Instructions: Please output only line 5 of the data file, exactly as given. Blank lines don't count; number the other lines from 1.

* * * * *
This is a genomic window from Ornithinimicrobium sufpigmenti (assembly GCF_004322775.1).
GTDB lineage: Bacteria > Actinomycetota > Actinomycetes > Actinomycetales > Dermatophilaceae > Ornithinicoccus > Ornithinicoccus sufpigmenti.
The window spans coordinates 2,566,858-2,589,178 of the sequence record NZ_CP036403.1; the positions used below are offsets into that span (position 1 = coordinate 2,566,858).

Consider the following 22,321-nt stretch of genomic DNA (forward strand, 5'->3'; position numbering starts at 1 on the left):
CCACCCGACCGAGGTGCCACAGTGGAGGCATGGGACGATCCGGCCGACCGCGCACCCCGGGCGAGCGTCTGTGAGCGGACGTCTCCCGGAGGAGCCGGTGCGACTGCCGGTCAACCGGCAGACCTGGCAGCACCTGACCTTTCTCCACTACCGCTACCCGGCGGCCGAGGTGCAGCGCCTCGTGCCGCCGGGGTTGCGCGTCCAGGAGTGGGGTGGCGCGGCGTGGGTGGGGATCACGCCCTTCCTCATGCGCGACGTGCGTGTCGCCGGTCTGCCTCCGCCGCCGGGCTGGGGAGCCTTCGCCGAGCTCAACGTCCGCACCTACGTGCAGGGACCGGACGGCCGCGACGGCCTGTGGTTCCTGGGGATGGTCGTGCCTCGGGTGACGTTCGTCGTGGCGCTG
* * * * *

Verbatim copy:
CCACCCGACCGAGGTGCCACAGTGGAGGCATGGGACGATCCGGCCGACCGCGCACCCCGGGCGAGCGTCTGTGAGCGGACGTCTCCCGGAGGAGCCGGTGCGACTGCCGGTCAACCGGCAGACCTGGCAGCACCTGACCTTTCTCCACTACCGCTACCCGGCGGCCGAGGTGCAGCGCCTCGTGCCGCCGGGGTTGCGCGTCCAGGAGTGGGGTGGCGCGGCGTGGGTGGGGATCACGCCCTTCCTCATGCGCGACGTGCGTGTCGCCGGTCTGCCTCCGCCGCCGGGCTGGGGAGCCTTCGCCGAGCTCAACGTCCGCACCTACGTGCAGGGACCGGACGGCCGCGACGGCCTGTGGTTCCTGGGGATGGTCGTGCCTCGGGTGACGTTCGTCGTGGCGCTG